Saturday, December 19, 2009

Trains and Trains

Having once spent five hours trapped on a Eurostar train between Calais and Paris, I have some sympathy for the passengers stuck for thirteen hours yesterday, who discovered, like I did, that there was no food, little water and insufficient toilet capacity to last out such a tedious and claustrophobic ordeal.

On this side of the channel, be warned that the train timetable changed last Sunday and duly caught me out on Monday morning when I discovered that the regular  09:37 from Westgate had become the 09:20 to Victoria. Of course, I welcome the arrival of our high-speed link but from a practical perspective, it's cheaper and faster to catch the ordinary train to Victoria than try and battle one's way back to Westminster from St Pancras having arrived twenty minutes or so earlier.

3 comments:

Anonymous said...

There's been a lot of non-critical hype about the introduction of the high-speed service, but there are downsides which haven't been mentioned. The majority of trains between Margate & Victoria (both directions) used to take 1 hour 39; they've been rescheduled under the new timetable to take 1 hour 49. The high-speed train takes 1 hour 29 - only ten minutes faster than the old timetable but now 20 minutes quicker. The cynical might think that the conventional journeys have been lengthened to increase the difference between the high-speed and conventional.

Also, the 10.08 from Margate was a popular train for off-peak day trips to London, arriving at Victoria at about 11.50. That has been retimed to about 10.20, taking ten minutes longer than before. The high-speed service may be good for Kent in general, but it's difficult to see the benefit for Margate.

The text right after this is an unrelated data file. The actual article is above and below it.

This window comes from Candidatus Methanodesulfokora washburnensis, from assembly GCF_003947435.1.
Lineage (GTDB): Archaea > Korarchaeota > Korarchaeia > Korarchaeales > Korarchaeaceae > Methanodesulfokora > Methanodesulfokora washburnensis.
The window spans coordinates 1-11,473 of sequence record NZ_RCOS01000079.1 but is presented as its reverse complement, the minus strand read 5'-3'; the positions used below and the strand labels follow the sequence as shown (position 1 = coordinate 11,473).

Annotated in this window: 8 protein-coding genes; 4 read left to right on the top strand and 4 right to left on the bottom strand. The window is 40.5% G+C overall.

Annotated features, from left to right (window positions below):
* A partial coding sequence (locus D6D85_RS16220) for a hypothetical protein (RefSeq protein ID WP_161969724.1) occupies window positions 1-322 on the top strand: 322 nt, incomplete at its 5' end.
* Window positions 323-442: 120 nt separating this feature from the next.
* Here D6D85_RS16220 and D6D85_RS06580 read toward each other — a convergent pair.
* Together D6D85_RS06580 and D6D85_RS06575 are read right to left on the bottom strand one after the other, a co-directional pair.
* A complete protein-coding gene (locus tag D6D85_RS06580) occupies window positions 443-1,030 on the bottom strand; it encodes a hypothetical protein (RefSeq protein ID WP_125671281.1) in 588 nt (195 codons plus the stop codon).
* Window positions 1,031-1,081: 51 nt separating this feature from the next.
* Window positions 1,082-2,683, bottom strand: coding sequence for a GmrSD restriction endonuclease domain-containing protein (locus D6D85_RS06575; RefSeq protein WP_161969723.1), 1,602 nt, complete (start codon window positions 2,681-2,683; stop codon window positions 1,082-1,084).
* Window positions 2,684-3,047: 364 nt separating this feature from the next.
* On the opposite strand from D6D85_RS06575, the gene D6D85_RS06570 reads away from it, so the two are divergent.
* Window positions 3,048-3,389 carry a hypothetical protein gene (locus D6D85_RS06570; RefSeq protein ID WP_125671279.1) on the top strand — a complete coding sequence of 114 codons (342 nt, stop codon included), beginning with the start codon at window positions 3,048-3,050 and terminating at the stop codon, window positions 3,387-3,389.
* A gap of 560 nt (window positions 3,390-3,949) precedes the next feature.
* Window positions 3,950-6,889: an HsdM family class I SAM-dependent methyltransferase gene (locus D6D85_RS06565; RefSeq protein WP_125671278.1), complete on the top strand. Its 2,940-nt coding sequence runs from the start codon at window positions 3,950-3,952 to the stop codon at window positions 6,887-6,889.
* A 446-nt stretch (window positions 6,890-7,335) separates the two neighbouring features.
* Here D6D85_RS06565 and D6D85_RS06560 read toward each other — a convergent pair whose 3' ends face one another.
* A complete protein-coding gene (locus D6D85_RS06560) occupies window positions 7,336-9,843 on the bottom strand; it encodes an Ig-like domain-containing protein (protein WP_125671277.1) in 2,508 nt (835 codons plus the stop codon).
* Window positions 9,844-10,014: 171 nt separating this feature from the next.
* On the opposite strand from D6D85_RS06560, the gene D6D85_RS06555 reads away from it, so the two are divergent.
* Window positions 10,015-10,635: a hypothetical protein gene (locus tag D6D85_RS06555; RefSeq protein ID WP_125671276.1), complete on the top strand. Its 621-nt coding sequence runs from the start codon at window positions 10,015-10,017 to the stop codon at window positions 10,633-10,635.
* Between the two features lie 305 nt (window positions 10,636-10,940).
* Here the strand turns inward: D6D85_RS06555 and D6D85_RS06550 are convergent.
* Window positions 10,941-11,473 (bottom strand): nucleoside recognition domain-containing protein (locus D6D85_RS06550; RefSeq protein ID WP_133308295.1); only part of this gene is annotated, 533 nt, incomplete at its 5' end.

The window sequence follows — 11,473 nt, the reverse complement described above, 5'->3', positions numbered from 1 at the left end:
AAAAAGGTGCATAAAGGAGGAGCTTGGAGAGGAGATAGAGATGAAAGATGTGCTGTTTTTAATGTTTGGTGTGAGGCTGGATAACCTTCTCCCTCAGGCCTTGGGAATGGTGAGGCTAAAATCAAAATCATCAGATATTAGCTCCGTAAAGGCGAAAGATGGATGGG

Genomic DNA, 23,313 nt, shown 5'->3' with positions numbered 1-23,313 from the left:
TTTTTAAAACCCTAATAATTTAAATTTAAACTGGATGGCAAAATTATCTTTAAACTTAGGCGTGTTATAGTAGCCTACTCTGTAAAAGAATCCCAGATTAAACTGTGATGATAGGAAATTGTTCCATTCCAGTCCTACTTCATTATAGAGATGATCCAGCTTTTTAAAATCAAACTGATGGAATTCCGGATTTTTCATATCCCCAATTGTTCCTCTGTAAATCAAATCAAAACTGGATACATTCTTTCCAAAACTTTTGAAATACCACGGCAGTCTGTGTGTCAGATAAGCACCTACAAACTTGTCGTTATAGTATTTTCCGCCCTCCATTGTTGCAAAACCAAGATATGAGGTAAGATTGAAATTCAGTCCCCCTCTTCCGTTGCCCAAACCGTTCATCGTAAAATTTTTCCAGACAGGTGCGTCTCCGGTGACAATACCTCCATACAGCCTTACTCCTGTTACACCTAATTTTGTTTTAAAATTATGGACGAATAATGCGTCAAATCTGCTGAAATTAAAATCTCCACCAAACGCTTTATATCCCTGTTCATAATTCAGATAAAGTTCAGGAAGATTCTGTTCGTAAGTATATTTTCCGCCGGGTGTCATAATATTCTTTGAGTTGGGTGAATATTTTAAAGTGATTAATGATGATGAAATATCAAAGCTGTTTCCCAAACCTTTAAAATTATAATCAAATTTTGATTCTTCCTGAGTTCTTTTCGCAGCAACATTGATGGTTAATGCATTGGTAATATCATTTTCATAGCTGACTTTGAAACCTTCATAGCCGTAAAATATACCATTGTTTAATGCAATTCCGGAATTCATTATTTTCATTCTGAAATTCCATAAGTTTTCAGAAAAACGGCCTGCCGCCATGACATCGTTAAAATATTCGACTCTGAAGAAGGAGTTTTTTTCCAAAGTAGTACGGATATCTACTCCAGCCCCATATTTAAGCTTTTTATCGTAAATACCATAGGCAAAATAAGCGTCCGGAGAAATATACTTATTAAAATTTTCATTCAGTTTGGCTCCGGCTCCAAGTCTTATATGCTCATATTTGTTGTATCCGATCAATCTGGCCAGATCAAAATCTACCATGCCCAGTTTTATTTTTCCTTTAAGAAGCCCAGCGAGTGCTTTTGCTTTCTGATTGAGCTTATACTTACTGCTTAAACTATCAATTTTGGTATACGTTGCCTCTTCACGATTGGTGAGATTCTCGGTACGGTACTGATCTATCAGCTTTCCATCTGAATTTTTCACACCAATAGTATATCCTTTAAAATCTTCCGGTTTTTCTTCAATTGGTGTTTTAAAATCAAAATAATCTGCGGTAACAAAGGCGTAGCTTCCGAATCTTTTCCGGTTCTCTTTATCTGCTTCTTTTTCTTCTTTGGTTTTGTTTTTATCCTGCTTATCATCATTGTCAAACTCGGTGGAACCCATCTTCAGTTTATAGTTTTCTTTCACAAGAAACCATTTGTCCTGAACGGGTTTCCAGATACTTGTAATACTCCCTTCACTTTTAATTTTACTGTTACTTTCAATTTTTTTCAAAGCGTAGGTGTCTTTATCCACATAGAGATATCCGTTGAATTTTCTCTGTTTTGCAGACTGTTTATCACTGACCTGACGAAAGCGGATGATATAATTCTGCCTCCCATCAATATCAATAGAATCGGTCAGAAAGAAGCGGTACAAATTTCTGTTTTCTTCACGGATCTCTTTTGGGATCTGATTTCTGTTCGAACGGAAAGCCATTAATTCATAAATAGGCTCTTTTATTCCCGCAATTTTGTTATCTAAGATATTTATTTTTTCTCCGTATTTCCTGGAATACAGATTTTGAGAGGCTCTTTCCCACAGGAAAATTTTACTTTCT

Anonymous said...

anon again!

Why not use our new High Speed Javelin 395 series on the Eurostar runs, and the Eurostar's on our High speed lines. Mind you, fitting a 19 carriage train in to Westgate Station might be slightly more difficult to organise.

An interesting point; Eurostar's had to be towed up to London by Krupp shunters doing 60 MPH. There are more powerful and faster Diesel Locomotives - so why not have a few of these stationed nearby (Ashford) in case of such an emergency thus converting a major disaster in to a small hiccup.

Anonymous said...

anon again!
I have used the High speed link twice now, and apart from being quite noisy and rather 'stiff' seated, they are far more satisfactory for travelling. I am waiting for the German's to run their ICE (Inter City Express) to be able to compare the three.